Mediterranean countries looking elsewhere for seafood

European Mediterranean countries now import almost twice as much seafood as they produce, according to a report just released by WWF.

Decades of rising demand, coupled with falling fish stocks due to increasing use of industrial techniques, poor catch monitoring, the spread of illegal, unregulated and unreported (IUU) fishing and numerous environmental factors have all contributed to less seafood productivity from the once-abundant Mediterranean Sea.

For local inhabitants and tourists who flock to the region, fresh local fish is as much a part of the Mediterranean experience as its golden beaches and sunny climate. Artisanal fishing communities, fish markets, seafood restaurants and maritime heritage are all central to the area’s unique economic, social and cultural identity. 

The report, “WWF Seafood and the Mediterranean 2017,” finds that the idealized image no longer matches the reality of the situation in the Mediterranean, where more than 93 percent of assessed fish stocks are threatened by overfishing. 

The largest catches in the region are made up of sardines and anchovies (42 percent), demersal species (21 percent), cephalopods (8 percent), crustaceans (7 percent), molluscs and bivalves (6 percent), and tuna and swordfish (5 percent). 

European Mediterranean nations such as Spain, France, Greece, Italy, Slovenia, and Croatia now harvest three times as much of their catch from Atlantic waters as they do from the Mediterranean. For every kilo of seafood caught by these nations, another two kilos are imported, the majority from developing countries including Morocco, Turkey, Mauritania, Tunisia, Egypt, Algeria, and Libya. Product is also exported to these countries, particularly low-value processed and canned products, fishmeal and baitfish. 

The European Mediterranean states are among the world’s highest consumers of seafood, with an annual mean consumption of 33.4 kg per person, compared to the E.U. average of 22.9 kg and a global average of 19.2 kg. Interestingly, the report includes Portugal in its calculations, although this country’s coastline starts just outside the Mediterranean. Portugal has the highest annual seafood consumption, at 56.8 kg per person, followed by Spain at 42.4 kg.

Annual regional spending on fish and fishery products in 2014 was more than EUR 34.57 billion (USD 38.88 billion), which amounts to 63 percent of the total E.U. spend on this category. Together, Spain, Italy, and France account for more than half of the spending, despite having only around one-third of the E.U.’s population.

The report points out that of the 7.5 million metric tons (MT) of fish consumed each year by the Eastern Mediterranean countries, just 2.75 million MT originates from domestic sources, leaving a shortfall of 5 million MT. Interestingly, the market for sardines and anchovies is 100 percent satisfied by the local catch, along with 96 percent of demersal species. However, imports are required to make up 82 percent of the demand for cephalopods such as octopus and squid, 72 percent for crustaceans, 75 percent for tuna, and 32 percent for molluscs and bivalves.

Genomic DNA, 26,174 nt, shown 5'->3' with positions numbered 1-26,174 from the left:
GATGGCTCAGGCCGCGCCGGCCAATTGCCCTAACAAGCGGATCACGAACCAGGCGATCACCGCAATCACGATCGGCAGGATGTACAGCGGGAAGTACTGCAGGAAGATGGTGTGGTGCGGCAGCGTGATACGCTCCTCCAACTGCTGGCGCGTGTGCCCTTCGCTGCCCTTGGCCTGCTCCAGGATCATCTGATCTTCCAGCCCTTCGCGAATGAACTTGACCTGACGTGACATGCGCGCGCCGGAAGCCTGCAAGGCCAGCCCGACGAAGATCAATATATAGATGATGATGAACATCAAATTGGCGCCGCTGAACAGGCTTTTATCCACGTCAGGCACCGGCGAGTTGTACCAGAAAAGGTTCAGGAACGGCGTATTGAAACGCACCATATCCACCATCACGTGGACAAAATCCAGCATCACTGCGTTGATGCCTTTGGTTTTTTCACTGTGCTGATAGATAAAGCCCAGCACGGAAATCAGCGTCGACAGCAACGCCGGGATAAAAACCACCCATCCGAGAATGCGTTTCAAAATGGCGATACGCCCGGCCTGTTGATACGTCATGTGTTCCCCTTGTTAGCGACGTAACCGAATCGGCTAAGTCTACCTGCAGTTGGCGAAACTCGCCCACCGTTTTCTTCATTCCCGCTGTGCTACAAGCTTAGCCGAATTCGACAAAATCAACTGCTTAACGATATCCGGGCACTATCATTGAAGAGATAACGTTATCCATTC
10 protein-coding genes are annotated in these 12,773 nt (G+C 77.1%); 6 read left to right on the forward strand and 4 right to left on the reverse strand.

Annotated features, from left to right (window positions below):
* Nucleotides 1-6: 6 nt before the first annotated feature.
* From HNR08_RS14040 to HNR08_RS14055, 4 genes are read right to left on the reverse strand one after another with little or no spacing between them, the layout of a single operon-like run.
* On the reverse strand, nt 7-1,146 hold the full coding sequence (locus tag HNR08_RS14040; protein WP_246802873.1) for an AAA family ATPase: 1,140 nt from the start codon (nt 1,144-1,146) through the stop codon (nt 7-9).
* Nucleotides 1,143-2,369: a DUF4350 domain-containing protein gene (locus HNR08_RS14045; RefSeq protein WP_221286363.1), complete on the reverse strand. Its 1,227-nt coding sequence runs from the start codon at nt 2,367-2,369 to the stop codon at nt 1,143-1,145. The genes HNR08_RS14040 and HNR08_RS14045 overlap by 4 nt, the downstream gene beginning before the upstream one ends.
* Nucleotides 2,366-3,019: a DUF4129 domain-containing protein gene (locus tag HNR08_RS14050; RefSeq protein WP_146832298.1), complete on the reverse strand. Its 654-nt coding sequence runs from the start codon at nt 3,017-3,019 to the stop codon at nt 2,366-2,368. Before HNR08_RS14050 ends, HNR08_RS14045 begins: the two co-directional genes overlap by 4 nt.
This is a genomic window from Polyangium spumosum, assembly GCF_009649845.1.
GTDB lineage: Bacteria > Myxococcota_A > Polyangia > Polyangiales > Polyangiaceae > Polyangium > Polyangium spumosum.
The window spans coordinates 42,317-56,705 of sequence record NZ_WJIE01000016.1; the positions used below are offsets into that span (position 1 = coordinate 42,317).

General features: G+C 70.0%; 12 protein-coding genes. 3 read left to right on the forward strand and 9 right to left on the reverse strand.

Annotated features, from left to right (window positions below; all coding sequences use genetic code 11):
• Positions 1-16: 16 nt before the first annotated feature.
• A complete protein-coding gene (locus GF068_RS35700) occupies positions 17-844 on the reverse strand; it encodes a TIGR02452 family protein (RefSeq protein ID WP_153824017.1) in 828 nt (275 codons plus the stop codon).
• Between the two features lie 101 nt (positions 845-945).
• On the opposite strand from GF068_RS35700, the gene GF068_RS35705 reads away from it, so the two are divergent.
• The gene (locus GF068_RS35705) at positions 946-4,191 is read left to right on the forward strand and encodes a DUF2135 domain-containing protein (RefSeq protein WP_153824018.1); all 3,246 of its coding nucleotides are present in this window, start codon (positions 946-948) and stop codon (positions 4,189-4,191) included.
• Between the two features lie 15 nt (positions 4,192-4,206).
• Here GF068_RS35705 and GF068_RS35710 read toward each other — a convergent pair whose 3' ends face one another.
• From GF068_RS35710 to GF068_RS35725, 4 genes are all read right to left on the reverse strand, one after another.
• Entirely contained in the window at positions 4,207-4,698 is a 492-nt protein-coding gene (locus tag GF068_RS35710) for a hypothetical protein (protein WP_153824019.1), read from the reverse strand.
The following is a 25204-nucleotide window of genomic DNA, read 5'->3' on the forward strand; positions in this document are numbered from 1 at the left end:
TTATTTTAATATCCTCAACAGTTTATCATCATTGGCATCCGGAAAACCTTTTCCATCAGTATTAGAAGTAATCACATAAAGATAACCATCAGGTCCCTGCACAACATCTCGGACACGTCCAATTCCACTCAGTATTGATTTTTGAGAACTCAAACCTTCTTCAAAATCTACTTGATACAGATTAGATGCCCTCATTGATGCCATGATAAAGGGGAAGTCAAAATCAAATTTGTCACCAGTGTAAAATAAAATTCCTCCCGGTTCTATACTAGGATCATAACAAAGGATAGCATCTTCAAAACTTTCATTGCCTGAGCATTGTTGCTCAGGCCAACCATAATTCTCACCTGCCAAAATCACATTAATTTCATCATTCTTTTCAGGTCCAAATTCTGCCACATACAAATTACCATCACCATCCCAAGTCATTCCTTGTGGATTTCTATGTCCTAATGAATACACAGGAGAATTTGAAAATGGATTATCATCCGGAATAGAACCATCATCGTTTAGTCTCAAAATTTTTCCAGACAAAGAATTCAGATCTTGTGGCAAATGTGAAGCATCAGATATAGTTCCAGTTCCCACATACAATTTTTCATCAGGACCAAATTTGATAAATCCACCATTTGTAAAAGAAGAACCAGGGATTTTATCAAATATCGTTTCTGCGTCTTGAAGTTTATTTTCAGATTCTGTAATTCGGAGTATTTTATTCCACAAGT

WWF launched the report at Slow Fish 2017, which took place in Genoa, Italy last week, where representatives of the nonprofit spoke about the urgent need to protect remaining Mediterranean fish stocks, to work towards a more sustainable marine future, and to increase aquaculture production.

Aquaculture currently produces around one-third of total fish landings by volume in the European Mediterranean region. In Greece and Italy, aquaculture exceeds wild capture, a situation that mirrors the global situation, where more than half of all fish consumed come from aquaculture.

The report outlines steps that can be taken to reverse the damage, including better cooperation between nations on sustainable fishing methods to protect juvenile species, and greater uptake of sustainability certification such as Marine Stewardship Council (MSC). It also encourages European Mediterranean consumers to try different species, and fishers to team up to market these to appeal to local triggers, particularly provenance, artisan produced and sustainable. 

“Education matters,” the report said. “Informed consumers actively contribute to better outcomes. If they know what they’re really eating, how it’s caught, where it comes from, and what impacts its harvest has had, then social and environmental factors become more important in buying decisions. Labeling must be comprehensive and correct, so consumers can understand and trust what they’re told.”

WWF’s multilingual, online Sustainable Seafood Guides offer buying information on the seafood available in 12 European countries, and rates it with a traffic light system to help shoppers make an informed choice.  

If shoppers need more persuading to change their eating habits, the guides also feature recipes from well-known chefs to inspire them to try something new.


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